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Regarding EHB support: apparently about 50% of all A1000s made had the original non-EHB 8362R5 Denise chip. Most of the later production with the 8362R6 or 8362R8 Denise (which does support EHB) was sold in Europe. So probably the majority of A1000s in the USA don't have an EHB-capable Denise.

The EHB-capable 8362R6 Denise was available -- kind of -- either at or very soon after the Amiga 1000 went on sale to the public. A batch of machines was produced with that chip in. But since Commodore had a large stock of the earlier 8362R5, later production moved back to the non-EHB chip until stocks of the R5 chip were exhausted.

[Some developer machines, sold before the A1000 went on general sale, had 8362R5 chips which were not tested for HAM functionality. So it's possible that HAM mode might not work properly on a (small?) proportion of early developer machines. But that's a chip yield issue rather than HAM not being implemented. Even very early documentation -- the March 1984 preliminary Hardware Manual -- mentions HAM.]

References:
EHB test program posted by Bob Pariseau to net.micro.amiga on 9 Nov 1985
That post contains some incorrect info which he later corrected:
Posting to net.micro.amiga on 12 Nov 1985. "Meanwhile, my statement that consumer machines handle HAM displays correctly is true. This function is also handled in the 8362 and works fine in R5. Some R5's were not, however, tested for this function back when we were making pre-release machines for developers and are not running fast enough to do HAM properly. All consumer
machines HAVE BEEN properly tested for HAM function along with the rest of the battery of tests and burn-in procedures done as a matter of course on the Amiga assembly line."
HAM mode info and test program: "BEWARE! Some of the older developer machines and store demo machines do not produce reliable HAM images. ALL of the consumer machines do HAM just fine."
Posting by Leo Schwab to comp.sys.amiga on 22 Jun 1987
Posting by George Robbins to comp.sys.amiga on 8 Jul 1987

The acronym OCS only really came into use once Commodore introduced the Enhanced Chip Set. I don't think Commodore ever used it themselves.

This talk about "ICS" is quite confusing IMO. As far as I recall no-one talked about ICS back in the day; most people didn't distinguish between the OCS chips as in e.g. the A500 and those in the A1000. The only different chip, early non-EHB Denise aside, is the Agnus (original DIP or "fat" PLCC).

ICS is probably used to refer to the original chip set, as used in the A1000 and German-designed A2000 (not the US-designed A2000 a.k.a. A2000-CR, B2000). That consists of Paula, Agnus and Denise. The original Agnus (8361 NTSC, 8367 PAL) is in a DIP package.

For the A500 and US-designed A2000-CR, the "Fat Agnus" chip (8370 NTSC, 8371 PAL) was produced. That chip is in a square PLCC package and has a couple of significant differences from the original Agnus:
- Blitter busy bug fixed. With the original Agnus, in certain cases the blitter busy bit reads as zero immediately after starting a blit. (The ROM WaitBlit routine takes that bug into account.)
- Fat Agnus integrates some circuitry that was implemented with discrete logic chips or PALs in the A1000 & A2000-A. It also controls access to "slow RAM" at $C00000, which is why access to that memory is as slow as to chip RAM on the A500 and A2000-CR. ($C00000 memory in the German A2000-A is actually on a card in the CPU slot, and is true fast RAM. Legend has it that by setting the jumpers on the A2000-A RAM card appropriately, it can function like the A1000's Kickstart RAM/WCS.)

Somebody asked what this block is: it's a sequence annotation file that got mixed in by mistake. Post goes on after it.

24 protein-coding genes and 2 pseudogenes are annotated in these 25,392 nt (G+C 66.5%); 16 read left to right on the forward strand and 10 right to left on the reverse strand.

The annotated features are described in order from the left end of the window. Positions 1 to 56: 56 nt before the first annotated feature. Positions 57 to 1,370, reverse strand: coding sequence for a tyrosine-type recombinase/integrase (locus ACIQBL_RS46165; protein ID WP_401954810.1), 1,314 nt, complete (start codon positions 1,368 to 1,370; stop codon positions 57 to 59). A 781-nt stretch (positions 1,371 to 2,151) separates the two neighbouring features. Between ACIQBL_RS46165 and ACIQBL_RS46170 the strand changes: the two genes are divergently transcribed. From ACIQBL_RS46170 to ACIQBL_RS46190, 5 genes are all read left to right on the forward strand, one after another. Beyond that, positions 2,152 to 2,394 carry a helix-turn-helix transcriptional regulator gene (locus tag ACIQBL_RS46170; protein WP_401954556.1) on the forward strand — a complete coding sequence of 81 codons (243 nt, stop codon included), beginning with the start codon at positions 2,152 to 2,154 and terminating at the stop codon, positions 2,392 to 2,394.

All A500s and A2000s have an EHB-capable Denise (probably all 8362R8).

-- M
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Old 12 February 2008, 20:22   #16
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thanks for the info
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Old 13 May 2008, 15:04   #17
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from me too, perfect research, mark
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Old 16 October 2010, 23:58   #18
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Quote:
Originally Posted by mark_k View Post
Regarding EHB support: apparently about 50% of all A1000s made had the original non-EHB 8362R5 Denise chip. Most of the later production with the 8362R6 or 8362R8 Denise (which does support EHB) was sold in Europe. So probably the majority of A1000s in the USA don't have an EHB-capable Denise.

The EHB-capable 8362R6 Denise was available -- kind of -- either at or very soon after the Amiga 1000 went on sale to the public. A batch of machines was produced with that chip in. But since Commodore had a large stock of the earlier 8362R5, later production moved back to the non-EHB chip until stocks of the R5 chip were exhausted.
OK, to revive this 2 year old thread for very little reason.. ;-)

Looking at my new (to me of course) NTSC A1000.
I haven't tested EHB yet, but I'm looking at the chips.
My chip next to the letter D is an 8362R6, so I'm guessing that it means I have an EHB capable A1000.

The motherboard say "REV A" on it. I've no idea if it came that way or if Denise was replaced at some time.
When I put it back together, I'll test something with EHB.

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Old 14 July 2013, 06:21   #19
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This might help one day (Amiga 1000) Denise/Paula.
Google points here with the chip number.
They are yours if you are first to demonstrate you have a machine that is better off with them.

Last edited by xArtx; 14 July 2013 at 06:39.
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Old 14 July 2013, 10:47   #20
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They are yours if you are first to demonstrate you have a machine that is better off with them.
Easy: I have a DraCo, and its better without them.

Instead of Paula (8 bit 27khz audio) I have Toccata 16 bit 48khz audio and insted of Denise (12bit gfx and 2MB chipmem limit), I have 24 bit RTG gfx thru Altais and 4MB of chipmem.

So I am better off with them